Moti Mizrahi has a recent series of posts here, here, here, here, here, and here that are dedicated to questions about military ethics, largely addressing the Israeli Defense Forces. The questions range from the right to refuse the draft to testing vaccines on soldiers. All interesting.
The New York times ran a piece the other day on the moral case for drone attacks. The piece is not all that sophisticated or interesting. It is mostly boring because they are defending (or at least quoting people who are defending) drone warfare.
However, on closer inspection, what they are actually defending is the moral preference of a drone attack on a target to an attack on the same target by an assassination team. So the article is not saying anything about the ethics of assassination, but rather it is saying that if you will assassinate someone, it is morally preferable that you do it by remote control because you minimize certain kinds of risks.
The article barely mentions the morally important points relating to the fact that with drones it is now far easier to actually carry out these assassinations, making them more common, and now a policy tool of the Obama administration. All that is not to say that there is anything wrong with such attacks, but rather to say that The Times discusses the banal questions and glosses over the important ones. Any increase in precision is good, both militarily and I would say morally. But that is not where the drone controversy is in play. No one ever seriously suggested that drones are evil because they are more precise. People who dislike drones on moral grounds dislike them because they now make it possible to assassinate targets with relative ease and fewer repercussions.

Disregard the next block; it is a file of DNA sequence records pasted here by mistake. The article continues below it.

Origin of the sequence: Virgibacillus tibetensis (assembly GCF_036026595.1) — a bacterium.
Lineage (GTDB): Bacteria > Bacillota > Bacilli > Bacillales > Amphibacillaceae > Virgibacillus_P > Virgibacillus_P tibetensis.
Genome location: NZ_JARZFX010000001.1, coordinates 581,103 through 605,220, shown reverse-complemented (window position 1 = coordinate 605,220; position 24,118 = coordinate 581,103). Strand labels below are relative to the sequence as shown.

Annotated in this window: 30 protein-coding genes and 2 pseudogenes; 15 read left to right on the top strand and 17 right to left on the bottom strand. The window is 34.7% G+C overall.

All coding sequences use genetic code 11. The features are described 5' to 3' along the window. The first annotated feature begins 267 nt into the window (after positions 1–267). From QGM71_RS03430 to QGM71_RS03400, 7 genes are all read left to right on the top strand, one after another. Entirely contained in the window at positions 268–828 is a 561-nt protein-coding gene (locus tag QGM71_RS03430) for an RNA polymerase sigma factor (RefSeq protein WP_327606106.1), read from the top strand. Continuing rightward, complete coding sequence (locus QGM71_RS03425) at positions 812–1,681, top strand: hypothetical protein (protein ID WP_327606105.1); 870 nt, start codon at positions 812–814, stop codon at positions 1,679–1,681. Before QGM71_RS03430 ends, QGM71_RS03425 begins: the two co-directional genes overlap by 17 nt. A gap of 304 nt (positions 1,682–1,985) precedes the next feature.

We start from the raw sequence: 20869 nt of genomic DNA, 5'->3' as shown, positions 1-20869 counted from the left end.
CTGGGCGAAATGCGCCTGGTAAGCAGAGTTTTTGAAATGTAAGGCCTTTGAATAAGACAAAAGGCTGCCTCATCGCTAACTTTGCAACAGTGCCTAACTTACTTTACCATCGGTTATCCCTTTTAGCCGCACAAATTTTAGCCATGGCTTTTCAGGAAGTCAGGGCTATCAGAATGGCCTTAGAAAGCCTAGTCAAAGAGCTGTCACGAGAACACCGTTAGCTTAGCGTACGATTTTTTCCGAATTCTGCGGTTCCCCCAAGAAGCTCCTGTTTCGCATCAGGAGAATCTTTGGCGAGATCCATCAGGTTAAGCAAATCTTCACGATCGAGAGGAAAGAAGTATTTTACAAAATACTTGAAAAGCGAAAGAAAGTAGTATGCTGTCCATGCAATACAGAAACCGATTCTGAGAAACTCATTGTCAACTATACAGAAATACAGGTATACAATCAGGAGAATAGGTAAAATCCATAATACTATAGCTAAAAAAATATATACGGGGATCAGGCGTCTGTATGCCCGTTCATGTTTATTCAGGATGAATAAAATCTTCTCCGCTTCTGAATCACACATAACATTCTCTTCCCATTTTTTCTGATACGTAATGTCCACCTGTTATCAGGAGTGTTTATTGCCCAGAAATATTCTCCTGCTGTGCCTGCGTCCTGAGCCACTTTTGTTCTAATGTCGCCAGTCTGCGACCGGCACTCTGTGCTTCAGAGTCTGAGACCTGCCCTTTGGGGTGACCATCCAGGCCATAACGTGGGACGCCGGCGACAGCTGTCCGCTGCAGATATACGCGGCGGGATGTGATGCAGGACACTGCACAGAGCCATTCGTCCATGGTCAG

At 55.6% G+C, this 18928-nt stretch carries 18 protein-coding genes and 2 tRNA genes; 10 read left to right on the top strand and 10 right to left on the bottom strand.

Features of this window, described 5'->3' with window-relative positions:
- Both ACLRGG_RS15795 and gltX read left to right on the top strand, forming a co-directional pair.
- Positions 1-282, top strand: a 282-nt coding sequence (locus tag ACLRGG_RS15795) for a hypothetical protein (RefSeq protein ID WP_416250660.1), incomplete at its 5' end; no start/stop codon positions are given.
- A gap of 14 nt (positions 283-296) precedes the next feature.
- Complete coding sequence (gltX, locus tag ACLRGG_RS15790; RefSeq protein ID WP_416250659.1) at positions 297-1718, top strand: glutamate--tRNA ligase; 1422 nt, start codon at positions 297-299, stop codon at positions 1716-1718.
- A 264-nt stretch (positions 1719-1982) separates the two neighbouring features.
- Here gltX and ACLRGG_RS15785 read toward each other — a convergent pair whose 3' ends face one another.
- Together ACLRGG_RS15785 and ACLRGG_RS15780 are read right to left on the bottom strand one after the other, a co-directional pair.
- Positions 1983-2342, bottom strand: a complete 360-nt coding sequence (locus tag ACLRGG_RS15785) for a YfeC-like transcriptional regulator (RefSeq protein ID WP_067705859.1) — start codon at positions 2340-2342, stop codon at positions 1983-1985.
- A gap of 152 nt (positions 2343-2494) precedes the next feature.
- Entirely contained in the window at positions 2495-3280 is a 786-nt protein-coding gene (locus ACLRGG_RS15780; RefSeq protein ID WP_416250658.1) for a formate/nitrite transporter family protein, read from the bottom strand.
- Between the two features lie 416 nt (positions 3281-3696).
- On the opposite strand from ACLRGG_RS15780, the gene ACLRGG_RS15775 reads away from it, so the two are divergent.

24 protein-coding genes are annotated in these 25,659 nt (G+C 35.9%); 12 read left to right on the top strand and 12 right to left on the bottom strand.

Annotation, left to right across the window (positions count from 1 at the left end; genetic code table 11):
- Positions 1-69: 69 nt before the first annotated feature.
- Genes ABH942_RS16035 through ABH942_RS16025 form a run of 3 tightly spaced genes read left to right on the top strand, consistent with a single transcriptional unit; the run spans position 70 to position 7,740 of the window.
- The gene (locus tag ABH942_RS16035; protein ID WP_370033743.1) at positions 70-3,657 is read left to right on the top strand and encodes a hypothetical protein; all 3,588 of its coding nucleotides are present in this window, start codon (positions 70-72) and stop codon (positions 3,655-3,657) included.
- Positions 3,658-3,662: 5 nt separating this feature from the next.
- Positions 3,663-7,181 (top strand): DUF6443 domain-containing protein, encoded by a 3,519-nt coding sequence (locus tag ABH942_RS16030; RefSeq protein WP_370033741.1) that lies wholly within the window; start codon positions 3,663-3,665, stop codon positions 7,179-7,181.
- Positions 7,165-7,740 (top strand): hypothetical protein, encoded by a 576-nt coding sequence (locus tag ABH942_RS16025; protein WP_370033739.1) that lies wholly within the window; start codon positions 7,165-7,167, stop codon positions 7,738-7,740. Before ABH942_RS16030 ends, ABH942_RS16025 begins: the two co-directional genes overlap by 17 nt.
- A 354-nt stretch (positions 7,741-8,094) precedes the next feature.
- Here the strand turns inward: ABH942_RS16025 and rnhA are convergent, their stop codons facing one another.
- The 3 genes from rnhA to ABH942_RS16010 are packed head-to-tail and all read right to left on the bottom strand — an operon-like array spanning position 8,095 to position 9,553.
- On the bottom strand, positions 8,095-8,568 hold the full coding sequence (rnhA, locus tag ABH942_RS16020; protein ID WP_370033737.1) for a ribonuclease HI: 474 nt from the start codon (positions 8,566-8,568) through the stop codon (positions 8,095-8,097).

In the story, drones are "tracking" civilian cars, presumably in the US, simply to give the drone pilots practice in tracking things. If my car was being tracked just so someone can practice looking at me from 20,000 feet, I'd certainly feel uncomfortable. And what if the US Air Force discovered something they didn't like, would they act on it? Does that violate federal surveillance laws? What if the drone happened upon a drug deal or something worse? Does practicing on unwitting american violate the Posse Comitatus Act?
Secondly (and not mentioned by the story), what if the Air Force practiced on foreigners? Would that make a difference? Would if violate the sovereignty of that country? If some other country was doing it to the US, I am sure we'd freak out. Is it any different than observing random strangers in some foreign country with a satellite? Is that legal?
It has been suggested that an invasive insect has been introduced into California to kill the eucalyptus trees as a biological weapon. I am personally skeptical, but if true, this is an interesting sort of terrorism. It seeks to attack a species of tree that is mostly used for shade. If it is terror, its will succeed by annoying many Californians. It is hard to even take credit for such a thing and to what end? I suppose destroying a bit of ecosystem could be a terrorist's goal.
With new weapons come new questions. Anything worth thinking about here?
(I wonder if this is some kind of revenge for this Eucalyptus tale.)